Fake passports produced in Turkey allow ISIL members to enter Europe, US: report

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Most fake passports issued with official visas and travel stamps to allow people with links to the Islamic State in Iraq and the Levant (ISIL) the opportunity to leave Syria and travel to Europe and US are produced in Turkey, The Guardian newspaper reported.

The daily said one such network, run by an Uzbek with extremist links living in Turkey, is now selling high-quality fake passports for up to $15,000 purporting to be from various countries. In at least 10 cases the Guardian is aware of, people who illegally crossed the Syrian border into Turkey have used his products to depart through İstanbul Airport, according to the British newspaper.

Sellers claim the EU is the most popular destination but say in at least two cases people were able to travel from İstanbul to Mexico on fake Russian passports and, from there, illegally over the border into the US. Niger and Mauritania are also popular destinations, as are Ukraine and Afghanistan.

The daily found that the Uzbek’s business is doing so well he recently opened a new channel on the encrypted messaging app Telegram with the official-sounding name “Istanbul Global Consulting.” The growing trade suggests that dangerous extremists could be slipping under the radar of security services around the world, escaping justice for past crimes and potentially able to continue terrorist activity in countries other than Syria.

“I do not ask about which group someone is with. I am willing to work with anyone,” the Uzbek said in a message chat with the Guardian, which posed as an interested client. “It is not my job to see who is bad and who is not. The security services should deal with it.”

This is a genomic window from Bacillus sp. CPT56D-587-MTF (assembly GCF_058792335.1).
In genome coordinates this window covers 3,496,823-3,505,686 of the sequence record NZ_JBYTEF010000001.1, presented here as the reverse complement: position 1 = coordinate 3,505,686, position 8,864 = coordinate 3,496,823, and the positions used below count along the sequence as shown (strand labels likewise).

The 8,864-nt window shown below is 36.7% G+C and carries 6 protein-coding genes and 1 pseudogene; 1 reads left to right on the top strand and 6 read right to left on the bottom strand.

To make sure a person disappears completely, for $500 the Uzbek seller can even offer a Turkish death certificate that can be sent to their home country’s consulate. “Unless you are Abu Bakr Baghdadi [the IS leader killed in 2019] no one would go to the morgue to check if you really died. They would just accept that document and enter it into the system,” he told the Guardian.

Typically, an EU citizen arrives in Turkey on his or her own passport, sells it to the Uzbek and his colleagues for about €2,500, then the passport photo is changed to that of a client. The original owner of the passport then claims it has been lost and applies for a replacement at his or her consulate in İstanbul.

The passports are printed in their countries of origin and taken to the country where the client is waiting, where they receive official border entry stamps, which helps cement the legitimacy of the document.

A report by the US Department of Defense had said Turkey is still a transit country for logistics, finance and weapons for ISIL despite the country’s efforts to step up the crackdown on the terrorist organization. The 136-page report, submitted to the US Congress, included the claim, based on remarks from the US European Command, that Turkey is still used as a base by ISIL, particularly for money transfers.

Turkey declared ISIL a terrorist organization in 2013 and has been attacked by the jihadist group multiple times since then. A total of 315 people were killed and hundreds more were injured in at least 10 suicide bombings, seven bomb blasts and four armed attacks organized by ISIL in the country.

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